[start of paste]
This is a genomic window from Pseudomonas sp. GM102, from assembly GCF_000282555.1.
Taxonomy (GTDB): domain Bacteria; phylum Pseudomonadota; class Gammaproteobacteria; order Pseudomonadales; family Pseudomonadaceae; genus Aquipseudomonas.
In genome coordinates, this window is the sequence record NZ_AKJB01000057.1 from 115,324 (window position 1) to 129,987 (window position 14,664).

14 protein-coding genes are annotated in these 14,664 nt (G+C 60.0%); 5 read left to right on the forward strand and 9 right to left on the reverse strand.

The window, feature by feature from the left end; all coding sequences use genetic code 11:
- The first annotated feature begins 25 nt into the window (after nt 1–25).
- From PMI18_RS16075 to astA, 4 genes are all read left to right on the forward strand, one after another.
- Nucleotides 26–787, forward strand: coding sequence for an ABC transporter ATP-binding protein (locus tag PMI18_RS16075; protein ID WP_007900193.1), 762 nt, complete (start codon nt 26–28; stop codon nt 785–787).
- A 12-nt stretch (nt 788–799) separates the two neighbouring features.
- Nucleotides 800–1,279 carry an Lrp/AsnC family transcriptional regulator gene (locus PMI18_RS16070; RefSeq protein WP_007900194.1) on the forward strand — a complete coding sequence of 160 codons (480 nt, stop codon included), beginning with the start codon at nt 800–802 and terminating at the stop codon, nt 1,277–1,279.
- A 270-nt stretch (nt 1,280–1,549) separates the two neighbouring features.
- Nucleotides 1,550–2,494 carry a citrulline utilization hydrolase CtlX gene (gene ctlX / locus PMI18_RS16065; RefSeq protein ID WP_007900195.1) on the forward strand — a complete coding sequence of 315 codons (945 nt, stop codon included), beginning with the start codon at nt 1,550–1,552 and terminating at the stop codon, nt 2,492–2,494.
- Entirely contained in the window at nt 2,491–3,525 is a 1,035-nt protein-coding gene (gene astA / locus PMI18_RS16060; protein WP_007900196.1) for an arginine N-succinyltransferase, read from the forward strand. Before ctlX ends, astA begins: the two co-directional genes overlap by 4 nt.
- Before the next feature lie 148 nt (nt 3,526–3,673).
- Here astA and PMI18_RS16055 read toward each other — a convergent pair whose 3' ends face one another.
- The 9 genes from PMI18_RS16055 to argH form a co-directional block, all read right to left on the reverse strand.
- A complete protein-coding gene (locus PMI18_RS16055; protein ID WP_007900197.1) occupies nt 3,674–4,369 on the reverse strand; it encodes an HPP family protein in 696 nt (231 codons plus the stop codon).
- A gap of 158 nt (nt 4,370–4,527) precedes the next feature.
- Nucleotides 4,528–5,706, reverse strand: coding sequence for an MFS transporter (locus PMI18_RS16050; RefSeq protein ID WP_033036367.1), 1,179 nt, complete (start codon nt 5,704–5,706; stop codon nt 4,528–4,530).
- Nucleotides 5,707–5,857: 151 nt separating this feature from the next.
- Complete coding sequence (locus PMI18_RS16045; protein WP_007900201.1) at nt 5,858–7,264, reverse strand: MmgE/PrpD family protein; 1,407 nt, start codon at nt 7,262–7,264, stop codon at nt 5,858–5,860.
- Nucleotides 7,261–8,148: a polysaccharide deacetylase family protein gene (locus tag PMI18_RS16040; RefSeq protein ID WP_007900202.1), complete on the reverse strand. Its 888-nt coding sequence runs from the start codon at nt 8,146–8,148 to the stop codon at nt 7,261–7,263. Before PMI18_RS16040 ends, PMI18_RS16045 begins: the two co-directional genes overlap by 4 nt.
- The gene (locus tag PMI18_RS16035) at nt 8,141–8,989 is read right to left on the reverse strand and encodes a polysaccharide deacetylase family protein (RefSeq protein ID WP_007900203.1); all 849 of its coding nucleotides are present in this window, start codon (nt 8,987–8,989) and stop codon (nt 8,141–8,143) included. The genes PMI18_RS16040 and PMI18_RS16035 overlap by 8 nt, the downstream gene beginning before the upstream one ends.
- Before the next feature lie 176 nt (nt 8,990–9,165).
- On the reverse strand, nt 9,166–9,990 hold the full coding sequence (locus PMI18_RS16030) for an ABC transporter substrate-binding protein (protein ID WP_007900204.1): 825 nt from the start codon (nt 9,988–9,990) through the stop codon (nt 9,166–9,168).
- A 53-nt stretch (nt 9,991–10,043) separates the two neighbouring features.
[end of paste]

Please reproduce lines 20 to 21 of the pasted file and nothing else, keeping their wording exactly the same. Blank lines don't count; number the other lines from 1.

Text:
- Nucleotides 5,707–5,857: 151 nt separating this feature from the next.
- Complete coding sequence (locus PMI18_RS16045; protein WP_007900201.1) at nt 5,858–7,264, reverse strand: MmgE/PrpD family protein; 1,407 nt, start codon at nt 7,262–7,264, stop codon at nt 5,858–5,860.